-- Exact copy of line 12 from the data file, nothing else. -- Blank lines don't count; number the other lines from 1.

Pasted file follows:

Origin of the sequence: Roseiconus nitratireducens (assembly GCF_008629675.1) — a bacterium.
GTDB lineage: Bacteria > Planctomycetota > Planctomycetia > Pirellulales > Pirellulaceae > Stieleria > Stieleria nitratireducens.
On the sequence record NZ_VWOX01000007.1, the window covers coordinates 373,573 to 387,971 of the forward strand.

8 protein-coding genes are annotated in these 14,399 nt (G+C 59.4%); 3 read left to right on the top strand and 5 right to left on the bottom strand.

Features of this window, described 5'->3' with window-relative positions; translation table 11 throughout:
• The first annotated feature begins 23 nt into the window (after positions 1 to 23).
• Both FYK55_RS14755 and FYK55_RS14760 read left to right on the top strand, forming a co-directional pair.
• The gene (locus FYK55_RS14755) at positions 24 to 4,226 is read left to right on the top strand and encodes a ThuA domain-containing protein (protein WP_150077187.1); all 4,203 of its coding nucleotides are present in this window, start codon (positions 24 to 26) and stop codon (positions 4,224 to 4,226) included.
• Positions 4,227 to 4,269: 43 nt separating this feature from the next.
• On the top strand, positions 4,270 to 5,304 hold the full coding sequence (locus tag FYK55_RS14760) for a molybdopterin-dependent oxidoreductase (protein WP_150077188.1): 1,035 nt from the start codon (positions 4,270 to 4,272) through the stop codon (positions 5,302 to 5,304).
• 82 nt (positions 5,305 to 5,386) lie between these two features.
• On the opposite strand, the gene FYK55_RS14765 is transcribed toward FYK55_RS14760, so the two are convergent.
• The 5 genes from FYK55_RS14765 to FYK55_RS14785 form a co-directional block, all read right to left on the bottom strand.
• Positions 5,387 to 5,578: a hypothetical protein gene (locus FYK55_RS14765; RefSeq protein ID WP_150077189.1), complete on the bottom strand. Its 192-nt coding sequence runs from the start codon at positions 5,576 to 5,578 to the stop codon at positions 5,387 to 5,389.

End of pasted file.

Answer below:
• On the opposite strand, the gene FYK55_RS14765 is transcribed toward FYK55_RS14760, so the two are convergent.